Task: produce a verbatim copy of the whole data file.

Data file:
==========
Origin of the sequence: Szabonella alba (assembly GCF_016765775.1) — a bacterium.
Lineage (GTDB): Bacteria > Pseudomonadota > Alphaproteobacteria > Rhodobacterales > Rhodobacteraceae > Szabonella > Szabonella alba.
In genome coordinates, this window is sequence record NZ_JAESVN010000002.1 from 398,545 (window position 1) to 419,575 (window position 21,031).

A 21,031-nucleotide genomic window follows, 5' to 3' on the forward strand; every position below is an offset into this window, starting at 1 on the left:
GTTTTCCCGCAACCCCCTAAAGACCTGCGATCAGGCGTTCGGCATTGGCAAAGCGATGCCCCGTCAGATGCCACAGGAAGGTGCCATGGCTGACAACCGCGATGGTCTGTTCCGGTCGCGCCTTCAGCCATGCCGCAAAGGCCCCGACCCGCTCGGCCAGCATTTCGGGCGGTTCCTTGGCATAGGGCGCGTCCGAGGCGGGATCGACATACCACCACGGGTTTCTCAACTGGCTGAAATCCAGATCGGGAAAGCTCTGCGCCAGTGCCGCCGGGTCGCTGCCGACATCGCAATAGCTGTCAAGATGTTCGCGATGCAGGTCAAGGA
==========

Origin of the sequence: Szabonella alba (assembly GCF_016765775.1) — a bacterium.
Lineage (GTDB): Bacteria > Pseudomonadota > Alphaproteobacteria > Rhodobacterales > Rhodobacteraceae > Szabonella > Szabonella alba.
In genome coordinates, this window is sequence record NZ_JAESVN010000002.1 from 398,545 (window position 1) to 419,575 (window position 21,031).

A 21,031-nucleotide genomic window follows, 5' to 3' on the forward strand; every position below is an offset into this window, starting at 1 on the left:
GTTTTCCCGCAACCCCCTAAAGACCTGCGATCAGGCGTTCGGCATTGGCAAAGCGATGCCCCGTCAGATGCCACAGGAAGGTGCCATGGCTGACAACCGCGATGGTCTGTTCCGGTCGCGCCTTCAGCCATGCCGCAAAGGCCCCGACCCGCTCGGCCAGCATTTCGGGCGGTTCCTTGGCATAGGGCGCGTCCGAGGCGGGATCGACATACCACCACGGGTTTCTCAACTGGCTGAAATCCAGATCGGGAAAGCTCTGCGCCAGTGCCGCCGGGTCGCTGCCGACATCGCAATAGCTGTCAAGATGTTCGCGATGCAGGTCAAGGA